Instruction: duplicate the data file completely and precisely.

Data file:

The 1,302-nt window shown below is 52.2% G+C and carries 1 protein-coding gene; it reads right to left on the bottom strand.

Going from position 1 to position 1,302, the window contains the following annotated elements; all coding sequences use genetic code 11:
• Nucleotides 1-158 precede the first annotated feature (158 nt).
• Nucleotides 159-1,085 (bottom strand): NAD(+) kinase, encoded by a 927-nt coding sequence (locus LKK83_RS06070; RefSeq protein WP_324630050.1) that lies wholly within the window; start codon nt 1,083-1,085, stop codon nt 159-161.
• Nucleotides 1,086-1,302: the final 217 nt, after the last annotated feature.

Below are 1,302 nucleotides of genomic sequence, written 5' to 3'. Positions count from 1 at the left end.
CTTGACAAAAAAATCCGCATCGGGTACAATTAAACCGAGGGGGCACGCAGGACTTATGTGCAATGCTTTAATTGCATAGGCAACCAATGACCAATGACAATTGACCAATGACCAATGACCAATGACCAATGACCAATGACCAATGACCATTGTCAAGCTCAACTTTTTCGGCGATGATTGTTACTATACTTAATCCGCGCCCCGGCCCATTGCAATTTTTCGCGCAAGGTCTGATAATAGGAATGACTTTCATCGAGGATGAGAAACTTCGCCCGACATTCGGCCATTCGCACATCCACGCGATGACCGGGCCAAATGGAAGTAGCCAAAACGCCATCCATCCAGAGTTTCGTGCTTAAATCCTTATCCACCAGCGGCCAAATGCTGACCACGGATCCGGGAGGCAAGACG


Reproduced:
The 1,302-nt window shown below is 52.2% G+C and carries 1 protein-coding gene; it reads right to left on the bottom strand.

Going from position 1 to position 1,302, the window contains the following annotated elements; all coding sequences use genetic code 11:
• Nucleotides 1-158 precede the first annotated feature (158 nt).
• Nucleotides 159-1,085 (bottom strand): NAD(+) kinase, encoded by a 927-nt coding sequence (locus LKK83_RS06070; RefSeq protein WP_324630050.1) that lies wholly within the window; start codon nt 1,083-1,085, stop codon nt 159-161.
• Nucleotides 1,086-1,302: the final 217 nt, after the last annotated feature.

Below are 1,302 nucleotides of genomic sequence, written 5' to 3'. Positions count from 1 at the left end.
CTTGACAAAAAAATCCGCATCGGGTACAATTAAACCGAGGGGGCACGCAGGACTTATGTGCAATGCTTTAATTGCATAGGCAACCAATGACCAATGACAATTGACCAATGACCAATGACCAATGACCAATGACCAATGACCAATGACCATTGTCAAGCTCAACTTTTTCGGCGATGATTGTTACTATACTTAATCCGCGCCCCGGCCCATTGCAATTTTTCGCGCAAGGTCTGATAATAGGAATGACTTTCATCGAGGATGAGAAACTTCGCCCGACATTCGGCCATTCGCACATCCACGCGATGACCGGGCCAAATGGAAGTAGCCAAAACGCCATCCATCCAGAGTTTCGTGCTTAAATCCTTATCCACCAGCGGCCAAATGCTGACCACGGATCCGGGAGGCAAGACG